Monday, April 29, 2013

Efficiency in RPGs

So the ever-educational XKCD has this up as today's comic:

Basically, it's a chart showing you how much time you can spend on making some task more efficient, before you're losing ground.

Now, apply this to RPGs.

Assuming you play once a week (the 4th column in the comic), if there's some task that you can shave one minute off of, you can spend up to 4 hours to make it happen, and it's worth the time you spend. What can you do to shave one minute off some task? (All the numbers apply to a campaign that runs at least 5 years; if yours runs less, decrease the maximum time spent improving the task accordingly.)

One idea is to make things easier to find during play (so you save one minute per week). You could spend up to 4 hours doing any of these, and come out ahead:

  • Put metadata (keywords) in images, electronic map tiles, mp3 files, etc.
  • Sort your miniatures by CL.
  • Make a customized DM screen with the tables you use constantly, not the ones the publisher thinks you should use.
  • Make a list of NPC names.
Or, you could make your life easier when writing adventures. Can you shave 5 minutes off the process? You could spend less than 21 hours doing any of these things, and come out ahead:
  • List all the monsters and animals commonly found in the wilderness, so you don't have to search through the monster book each time you're putting together an encounter.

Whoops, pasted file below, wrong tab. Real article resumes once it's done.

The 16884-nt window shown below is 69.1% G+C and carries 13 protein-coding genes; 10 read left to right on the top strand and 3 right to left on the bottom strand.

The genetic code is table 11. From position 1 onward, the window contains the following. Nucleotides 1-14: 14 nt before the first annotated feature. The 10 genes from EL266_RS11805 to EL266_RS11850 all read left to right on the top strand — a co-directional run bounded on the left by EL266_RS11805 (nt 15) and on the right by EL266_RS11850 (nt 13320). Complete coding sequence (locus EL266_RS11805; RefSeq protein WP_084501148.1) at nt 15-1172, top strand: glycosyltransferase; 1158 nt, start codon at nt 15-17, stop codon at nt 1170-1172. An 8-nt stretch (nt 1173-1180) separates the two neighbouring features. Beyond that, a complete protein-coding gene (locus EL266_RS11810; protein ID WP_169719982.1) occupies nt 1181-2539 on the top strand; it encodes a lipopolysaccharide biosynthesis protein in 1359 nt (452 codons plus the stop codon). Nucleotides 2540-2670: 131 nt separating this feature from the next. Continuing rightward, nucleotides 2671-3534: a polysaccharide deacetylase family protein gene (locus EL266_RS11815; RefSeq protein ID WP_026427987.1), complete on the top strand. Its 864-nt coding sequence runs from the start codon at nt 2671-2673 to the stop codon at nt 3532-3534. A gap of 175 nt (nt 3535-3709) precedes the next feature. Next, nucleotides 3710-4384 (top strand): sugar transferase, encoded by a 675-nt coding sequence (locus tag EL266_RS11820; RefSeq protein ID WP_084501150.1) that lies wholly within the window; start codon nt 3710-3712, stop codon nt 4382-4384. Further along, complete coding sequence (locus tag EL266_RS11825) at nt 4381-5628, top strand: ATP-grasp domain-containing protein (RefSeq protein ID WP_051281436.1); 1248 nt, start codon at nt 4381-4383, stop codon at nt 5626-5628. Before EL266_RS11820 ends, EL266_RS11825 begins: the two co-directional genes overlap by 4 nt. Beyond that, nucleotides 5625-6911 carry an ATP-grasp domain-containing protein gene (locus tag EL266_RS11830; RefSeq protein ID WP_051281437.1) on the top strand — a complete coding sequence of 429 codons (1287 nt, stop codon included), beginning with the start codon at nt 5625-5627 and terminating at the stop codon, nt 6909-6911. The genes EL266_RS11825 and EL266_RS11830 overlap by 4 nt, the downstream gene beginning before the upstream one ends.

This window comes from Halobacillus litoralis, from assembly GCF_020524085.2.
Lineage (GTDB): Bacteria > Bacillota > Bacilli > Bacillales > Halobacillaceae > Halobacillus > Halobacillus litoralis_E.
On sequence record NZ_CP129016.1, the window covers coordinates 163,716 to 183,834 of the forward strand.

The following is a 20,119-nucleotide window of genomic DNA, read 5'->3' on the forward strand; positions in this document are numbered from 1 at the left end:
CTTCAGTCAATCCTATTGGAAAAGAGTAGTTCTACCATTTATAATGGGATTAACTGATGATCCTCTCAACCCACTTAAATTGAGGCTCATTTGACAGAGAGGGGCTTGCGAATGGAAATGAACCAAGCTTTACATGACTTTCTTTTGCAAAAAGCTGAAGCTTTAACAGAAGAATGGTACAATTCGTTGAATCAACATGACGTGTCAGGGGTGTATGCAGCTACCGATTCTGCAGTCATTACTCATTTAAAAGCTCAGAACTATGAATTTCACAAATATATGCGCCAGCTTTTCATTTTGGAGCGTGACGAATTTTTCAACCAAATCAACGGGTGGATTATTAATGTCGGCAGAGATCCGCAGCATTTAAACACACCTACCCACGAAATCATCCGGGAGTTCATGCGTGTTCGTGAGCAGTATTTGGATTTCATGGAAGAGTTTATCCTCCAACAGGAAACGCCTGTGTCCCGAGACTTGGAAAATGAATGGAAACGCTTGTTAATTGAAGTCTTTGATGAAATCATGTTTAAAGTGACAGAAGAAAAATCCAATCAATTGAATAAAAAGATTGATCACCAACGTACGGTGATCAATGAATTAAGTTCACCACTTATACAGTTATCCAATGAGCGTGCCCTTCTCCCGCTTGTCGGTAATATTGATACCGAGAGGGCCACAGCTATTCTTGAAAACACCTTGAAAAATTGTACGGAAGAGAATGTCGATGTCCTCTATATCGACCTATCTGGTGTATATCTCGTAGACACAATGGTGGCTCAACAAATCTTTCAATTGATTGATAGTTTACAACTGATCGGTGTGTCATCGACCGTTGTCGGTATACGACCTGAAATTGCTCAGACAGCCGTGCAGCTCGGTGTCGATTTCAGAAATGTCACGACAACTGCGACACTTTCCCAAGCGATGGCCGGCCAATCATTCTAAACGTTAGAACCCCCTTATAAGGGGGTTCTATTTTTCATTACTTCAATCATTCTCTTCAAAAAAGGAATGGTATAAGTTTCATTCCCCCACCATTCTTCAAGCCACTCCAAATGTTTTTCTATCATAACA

• Make detailed lists of NPC encounters (including spells memorized, personalities, magic and mundane items, etc.); rival adventuring parties, merchant caravans, border patrols, tavern inhabitants, etc. Don't be afraid to reuse them.
  • Make a custom index of a supplement or campaign guide you use often.
  • Learn how to use mapping software, so your maps don't take quite as long to make.
These are just a few things off the top of my head. I'm sure you all can think of other ways to make things go just a little bit faster; in the long run, you'll come out ahead. 

(Yeah, I know the comic is making fun of hyper-efficiency, but it doesn't mean it's still not useful sometimes...)

1 comment:

Paul Thornton said...

I think that as a GM, the time you spend making the game run smoother is actually about making it easier on the players too. And that's time that is an awful lot harder to quantify, but I know I'd be willing to spend it.